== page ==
3) From Compliance to Sustainability: Managing Multinational Environmental Exposures WHITE PAPER In many countries violations of environmental laws can result in criminal sanctions, restitution, performance remedies and civil penalties. These are just some of the more significant laws, primarily dealing with product requirements, with which the company must comply. Even in developed economies with well-established regulatory regimes, full compliance with environmental regulations is a challenging goal. The consequences of non-compliance, however, can be severe. In many countries, violations of environmental laws can result in criminal sanctions, restitution, performance remedies and civil penalties. The most significant financial liabilities for companies are those associated with clean-ups and penalties for breaches of regulations. The challenges of achieving and maintaining compliance with environmental laws can be daunting for multinational companies, but the need for compliance has never been greater. Furthermore, legal compliance alone is no longer viewed as the end game by many companies. “Industry is on a three-stage journey from environmental compliance, through environmental risk management, to long-term sustainable development strategies,” according to the International Institute for Sustainable Development.3 A growing number of companies have found that a dedicated focus on managing their environmental risks – going beyond legal compliance and making environmental stewardship an integral part of their overall corporate strategy and management program – can produce tangible financial benefits such as product and process innovation, lower costs and improved product quality.4 A reputation for environmental responsibility also can be a badge of good corporate citizenship, producing positive marketing and public relations benefits. Risk management strategies Compliance with environmental laws and standards can be a challenge even for a company doing business in a single country. The complexity of achieving compliance grows as companies expand beyond their home countries. An organized, systematic approach to compliance and environmental responsibility can ultimately save companies time, money, and lower the risks of non-compliance. Use experts Companies should seek out expert advice, beginning with a law firm or consultant experienced with the environmental laws in the countries in which the company operates. Consultants knowledgeable in local environmental laws and standards can be retained to audit facilities for compliance, provide invaluable input when acquiring operations in foreign countries, and audit suppliers in distant locations. Engage suppliers who prioritize environmental risk management Many companies are looking to reduce the environmental impact of their business processes, including their supply chains. Beyond the business and environmental benefits that can be achieved by promoting suppliers to do more to quantify and manage their environmental impacts, companies need to ensure that procurement standards comply with various countries’ environmental laws and regulations. As a result, companies find themselves working with suppliers to collect more compliance data than ever before. Several information systems developed by industry sectors are being used to obtain and communicate information on substances in articles. One vendor, for example, states that its product will “expedite the collection of chemical substance information and allow more efficient communication of information up and down the supply chain.”5 Increasingly, manufacturers require their suppliers to utilize one of these systems to identify and manage compliance with product environmental regulatory requirements. Additionally, components often are tested for compliance (a requirement under some regulations, such as RoHS). 3 November 2013 | ADVISEN LTD. Sponsored by:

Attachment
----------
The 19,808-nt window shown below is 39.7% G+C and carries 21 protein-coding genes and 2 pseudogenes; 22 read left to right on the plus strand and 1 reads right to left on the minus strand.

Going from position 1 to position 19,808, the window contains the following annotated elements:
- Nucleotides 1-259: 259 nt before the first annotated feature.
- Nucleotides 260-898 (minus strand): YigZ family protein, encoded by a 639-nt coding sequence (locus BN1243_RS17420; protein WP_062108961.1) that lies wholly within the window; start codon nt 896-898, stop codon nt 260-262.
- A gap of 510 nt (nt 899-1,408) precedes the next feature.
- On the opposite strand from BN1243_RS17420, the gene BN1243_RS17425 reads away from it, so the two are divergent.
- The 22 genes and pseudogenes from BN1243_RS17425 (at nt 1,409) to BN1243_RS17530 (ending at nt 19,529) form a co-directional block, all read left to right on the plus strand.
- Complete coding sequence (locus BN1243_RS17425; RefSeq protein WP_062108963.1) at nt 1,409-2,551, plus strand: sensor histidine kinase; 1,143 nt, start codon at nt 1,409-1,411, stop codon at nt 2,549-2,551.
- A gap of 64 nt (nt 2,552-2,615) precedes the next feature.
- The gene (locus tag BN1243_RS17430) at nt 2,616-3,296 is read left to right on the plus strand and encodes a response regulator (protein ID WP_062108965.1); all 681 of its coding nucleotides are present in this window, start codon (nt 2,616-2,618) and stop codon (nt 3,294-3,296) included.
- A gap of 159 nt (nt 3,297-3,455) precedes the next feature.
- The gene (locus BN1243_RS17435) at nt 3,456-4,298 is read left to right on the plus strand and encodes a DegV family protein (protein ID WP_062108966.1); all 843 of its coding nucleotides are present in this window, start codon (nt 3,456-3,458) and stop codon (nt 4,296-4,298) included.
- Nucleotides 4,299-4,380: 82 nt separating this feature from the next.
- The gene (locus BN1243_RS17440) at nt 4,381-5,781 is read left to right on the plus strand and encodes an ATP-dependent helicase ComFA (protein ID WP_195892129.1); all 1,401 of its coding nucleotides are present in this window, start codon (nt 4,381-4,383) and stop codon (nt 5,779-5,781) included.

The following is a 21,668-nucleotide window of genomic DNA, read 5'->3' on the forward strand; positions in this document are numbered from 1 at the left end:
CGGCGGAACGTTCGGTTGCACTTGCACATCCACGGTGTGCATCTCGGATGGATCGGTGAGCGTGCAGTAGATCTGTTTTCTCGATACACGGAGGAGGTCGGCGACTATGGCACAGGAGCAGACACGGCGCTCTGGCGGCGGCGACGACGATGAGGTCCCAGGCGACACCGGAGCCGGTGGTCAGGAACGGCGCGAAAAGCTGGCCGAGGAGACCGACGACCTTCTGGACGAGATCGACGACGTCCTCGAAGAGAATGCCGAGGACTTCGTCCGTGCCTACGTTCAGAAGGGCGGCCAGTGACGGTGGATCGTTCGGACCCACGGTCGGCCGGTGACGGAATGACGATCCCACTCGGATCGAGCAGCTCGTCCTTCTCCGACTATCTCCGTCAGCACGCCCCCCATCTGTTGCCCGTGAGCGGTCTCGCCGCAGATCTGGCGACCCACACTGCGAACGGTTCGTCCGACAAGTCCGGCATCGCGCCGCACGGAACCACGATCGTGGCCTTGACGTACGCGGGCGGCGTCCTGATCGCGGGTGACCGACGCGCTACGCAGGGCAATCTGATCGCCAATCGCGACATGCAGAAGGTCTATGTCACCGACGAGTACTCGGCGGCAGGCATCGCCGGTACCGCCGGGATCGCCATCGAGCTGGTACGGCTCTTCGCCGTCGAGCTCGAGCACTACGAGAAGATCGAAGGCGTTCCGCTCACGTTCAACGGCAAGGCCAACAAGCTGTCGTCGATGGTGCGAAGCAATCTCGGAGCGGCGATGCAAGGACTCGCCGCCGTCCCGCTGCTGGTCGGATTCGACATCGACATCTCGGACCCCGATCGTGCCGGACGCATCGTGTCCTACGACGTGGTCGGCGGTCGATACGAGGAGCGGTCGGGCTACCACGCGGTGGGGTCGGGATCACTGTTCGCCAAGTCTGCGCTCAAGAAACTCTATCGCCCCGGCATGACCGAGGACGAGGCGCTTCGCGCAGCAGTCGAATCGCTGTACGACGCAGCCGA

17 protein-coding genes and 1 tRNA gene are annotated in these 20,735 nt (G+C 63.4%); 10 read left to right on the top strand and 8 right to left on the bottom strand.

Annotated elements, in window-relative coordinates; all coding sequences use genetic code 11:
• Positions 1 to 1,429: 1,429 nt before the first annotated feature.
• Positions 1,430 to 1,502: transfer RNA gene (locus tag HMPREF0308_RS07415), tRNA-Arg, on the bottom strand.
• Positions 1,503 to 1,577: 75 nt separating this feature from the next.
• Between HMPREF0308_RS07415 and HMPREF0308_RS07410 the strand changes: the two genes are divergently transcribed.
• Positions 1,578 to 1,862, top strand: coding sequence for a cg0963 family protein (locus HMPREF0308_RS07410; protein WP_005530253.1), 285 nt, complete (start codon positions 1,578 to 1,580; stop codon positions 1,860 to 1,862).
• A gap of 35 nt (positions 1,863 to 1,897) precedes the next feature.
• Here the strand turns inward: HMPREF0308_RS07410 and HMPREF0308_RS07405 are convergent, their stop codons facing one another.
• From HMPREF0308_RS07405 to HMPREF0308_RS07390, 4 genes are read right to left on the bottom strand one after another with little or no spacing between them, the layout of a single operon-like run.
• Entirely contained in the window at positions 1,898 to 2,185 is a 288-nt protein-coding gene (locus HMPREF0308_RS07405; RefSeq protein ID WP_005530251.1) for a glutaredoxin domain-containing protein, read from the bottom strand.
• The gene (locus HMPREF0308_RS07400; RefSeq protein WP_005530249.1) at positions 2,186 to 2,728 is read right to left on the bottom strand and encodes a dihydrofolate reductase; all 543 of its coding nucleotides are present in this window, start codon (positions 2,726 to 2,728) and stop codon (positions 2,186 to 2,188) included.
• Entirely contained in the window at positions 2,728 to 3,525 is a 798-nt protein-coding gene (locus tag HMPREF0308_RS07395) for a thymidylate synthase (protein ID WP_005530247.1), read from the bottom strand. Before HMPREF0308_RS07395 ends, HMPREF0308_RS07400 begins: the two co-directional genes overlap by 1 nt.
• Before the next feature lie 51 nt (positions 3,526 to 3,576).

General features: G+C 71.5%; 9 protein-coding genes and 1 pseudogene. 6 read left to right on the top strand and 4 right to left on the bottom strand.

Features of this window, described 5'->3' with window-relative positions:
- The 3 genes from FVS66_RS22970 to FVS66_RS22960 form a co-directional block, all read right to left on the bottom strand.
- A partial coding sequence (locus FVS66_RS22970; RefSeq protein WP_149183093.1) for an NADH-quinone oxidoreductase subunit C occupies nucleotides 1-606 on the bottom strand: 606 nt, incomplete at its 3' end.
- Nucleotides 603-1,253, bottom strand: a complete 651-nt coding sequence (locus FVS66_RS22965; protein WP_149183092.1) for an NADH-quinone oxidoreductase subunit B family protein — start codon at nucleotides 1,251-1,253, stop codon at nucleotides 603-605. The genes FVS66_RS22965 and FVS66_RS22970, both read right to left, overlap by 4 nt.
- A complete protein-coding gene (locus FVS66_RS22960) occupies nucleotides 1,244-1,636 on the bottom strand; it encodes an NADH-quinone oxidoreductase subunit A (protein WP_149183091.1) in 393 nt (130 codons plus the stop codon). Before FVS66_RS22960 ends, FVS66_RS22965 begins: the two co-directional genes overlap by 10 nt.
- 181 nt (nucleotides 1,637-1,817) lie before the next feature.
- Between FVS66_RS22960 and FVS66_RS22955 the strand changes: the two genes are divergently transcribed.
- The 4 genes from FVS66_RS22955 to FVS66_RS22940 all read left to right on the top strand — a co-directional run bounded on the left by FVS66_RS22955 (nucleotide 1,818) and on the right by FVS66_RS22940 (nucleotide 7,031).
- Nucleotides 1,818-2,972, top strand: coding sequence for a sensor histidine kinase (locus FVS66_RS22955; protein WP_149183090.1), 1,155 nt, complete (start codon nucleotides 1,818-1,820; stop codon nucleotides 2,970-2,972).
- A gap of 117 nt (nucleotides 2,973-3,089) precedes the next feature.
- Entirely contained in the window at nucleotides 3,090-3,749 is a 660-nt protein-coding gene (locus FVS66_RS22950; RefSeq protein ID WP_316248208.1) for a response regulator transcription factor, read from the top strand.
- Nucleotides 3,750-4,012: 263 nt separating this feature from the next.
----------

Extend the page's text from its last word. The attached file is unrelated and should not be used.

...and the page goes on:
4) From Compliance to Sustainability: Managing Multinational Environmental Exposures WHITE PAPER Some industries, most notably the chemical industry, have developed voluntary environmental standards that will help companies achieve compliance. Furthermore, to comply with product-related environmental regulations, some companies require their suppliers to operate in a safe and environmentally responsible manner. A growing number of companies are employing supplier management programs to assess supplier compliance with environmental, health and safety (EHS) standards. Riskbased assessments and self-assessment EHS questionnaires enable companies to identify and prioritize supplier risk. Suppliers identified as high risk are subject to on-site audits, often by third party auditors with local expertise. An integrated corrective action management approach is used to assure that any deficiencies are corrected in a timely fashion.6 Adhere to accepted standards for environmental management Environmental laws around the world may have fundamental similarities. Adhering to widely-accepted voluntary standards will benefit companies in achieving compliance with laws across the globe. A key environmental governance best practice is implementing an Environmental Management System (EMS), a framework for managing an organization’s environmental programs in a comprehensive, systematic, and well-documented manner. ISO 14000, a family of standards addressing various aspects of environmental management, includes ISO 14001, the dominant EMS in the world. The EU Eco-Management and Audit Scheme (EMAS) is another EMS that has been widely adopted by European companies. The implementation of a robust EMS should lead to improved environmental performance, including better and more consistent legal compliance. Some industries, most notably the chemical industry, have developed voluntary environmental standards that will help companies achieve compliance. Responsible Care is a voluntary global program to help chemical manufacturers and related businesses meet or exceed the compliance requirements of environmental regulations, and to achieve continuous improvement in health, safety and environmental performance. RC1401, a technical specification developed by the American Chemistry Council, is based on ISO 14001 and has been expanded to address the Responsible Care Principles. Beyond assisting with legal compliance, the rigorous implementation of an EMS is an important step on the road to sustainability – creating products and employing processes that are not harmful to the environment and do not deplete natural resources. As previously noted, companies with a strong focus on environmental stewardship have been shown to often reap benefits ranging from lower production costs to improved public relations. A study by consultant A.T. Kearny found that, during the recent economic slowdown, companies that showed a genuine commitment to sustainability outperformed their peers in the financial markets.7 Insurance Environmental insurance is an important coverage for companies in many sectors. Not only is it a smart discretionary purchase for companies with environmental exposures, it is mandatory in certain countries. Structuring an insurance program that provides adequate protection to a multinational company presents a number of choices. There are three basic options for a multinational company to structure a global environmental insurance program: (i) separate, unrelated environmental policies issued and underwritten by local carriers in each country where the multinational company has exposure; (ii) a single global environmental policy issued in the multinational company’s home country; or (iii) a controlled master program (CMP) which combines multiple primary local policies issued in various countries with an excess global master policy issued in the multinational’s home country. Depending on the needs of the multinational company, the CMP may be the best option as local policies may aid in compliance with each country’s particular regulations concerning requirements for locally admitted policies as well as help to avoid potential claims, tax and proof of insurance issues. The global master policy often serves as a backstop to the local policies by providing coverage where a local policy does not because of exhaustion of limits or a difference in conditions. Further, the global master policy may provide coverage for exposures that are not covered on any local policy. 4 November 2013 | ADVISEN LTD. Sponsored by: